She described to me something she calls a lucky death, or a death one enters with awareness. Usually a lucky death takes a week or two to complete.
One lingers in the foyer, waiting before closing the last door. And opening Death’s Door.
According to her, in the last days of life, a person can experience the final light show of the soul, a show that can go on for days. In that time, her life is illuminated before her.
I was reminded of my mother’s death. How two weeks before she died, we all gathered around for what we thought was the last time, only to see her miraculously regain a little strength for one last week.
Her hospice worker, like S., said this happens quite often. There is a last burst of energy before the end.
As a college student in a religious studies class, I remember pondering the Buddhist belief that it is essential to come to terms with death if one is to come to grips with life.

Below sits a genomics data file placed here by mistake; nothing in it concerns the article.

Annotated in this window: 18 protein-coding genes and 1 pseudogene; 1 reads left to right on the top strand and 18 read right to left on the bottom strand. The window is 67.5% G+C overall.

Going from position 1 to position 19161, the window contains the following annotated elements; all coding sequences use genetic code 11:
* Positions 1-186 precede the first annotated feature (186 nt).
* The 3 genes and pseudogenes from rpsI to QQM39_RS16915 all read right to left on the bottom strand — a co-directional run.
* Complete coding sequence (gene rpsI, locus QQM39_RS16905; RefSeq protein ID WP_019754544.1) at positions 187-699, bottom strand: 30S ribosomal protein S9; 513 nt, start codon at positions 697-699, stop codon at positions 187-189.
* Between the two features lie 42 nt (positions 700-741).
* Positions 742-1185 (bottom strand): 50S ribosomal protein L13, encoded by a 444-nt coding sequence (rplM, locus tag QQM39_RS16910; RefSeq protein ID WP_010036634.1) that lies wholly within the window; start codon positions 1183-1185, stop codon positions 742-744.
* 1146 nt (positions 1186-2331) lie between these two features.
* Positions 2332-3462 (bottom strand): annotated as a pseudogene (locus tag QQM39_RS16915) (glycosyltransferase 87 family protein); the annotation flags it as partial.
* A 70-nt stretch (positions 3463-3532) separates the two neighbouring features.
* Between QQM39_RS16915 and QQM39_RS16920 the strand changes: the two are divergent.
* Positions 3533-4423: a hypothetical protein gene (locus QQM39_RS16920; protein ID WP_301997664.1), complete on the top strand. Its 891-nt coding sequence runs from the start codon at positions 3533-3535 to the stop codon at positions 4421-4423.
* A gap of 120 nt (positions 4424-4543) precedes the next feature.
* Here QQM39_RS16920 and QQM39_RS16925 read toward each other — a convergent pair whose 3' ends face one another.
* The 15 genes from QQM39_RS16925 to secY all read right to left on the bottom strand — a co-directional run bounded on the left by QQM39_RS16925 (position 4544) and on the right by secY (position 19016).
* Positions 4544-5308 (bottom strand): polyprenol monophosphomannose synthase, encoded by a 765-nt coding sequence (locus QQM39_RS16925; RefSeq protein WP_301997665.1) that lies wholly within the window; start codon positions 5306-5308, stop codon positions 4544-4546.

How do I do that? I asked. One student stood up and announced that he knew exactly how. Because he personally knew God and Satan and Jesus and all the heavenly hosts. In fact had had several chats with Jesus just the night before. But it turned out that he was having a psychotic episode. He had to leave college for the rest of the semester.
In my recent book, Why God Is a Woman, I imagined Death’s Door as an actual door that must be hidden. Otherwise curious children will open it on a dare to see what was on the other side.
I was inspired by those etchings by William Blake of Death’s Door, particularly the one of a youth resting above a tomb, and an old man ducking through the half-open door, walking stick in hand.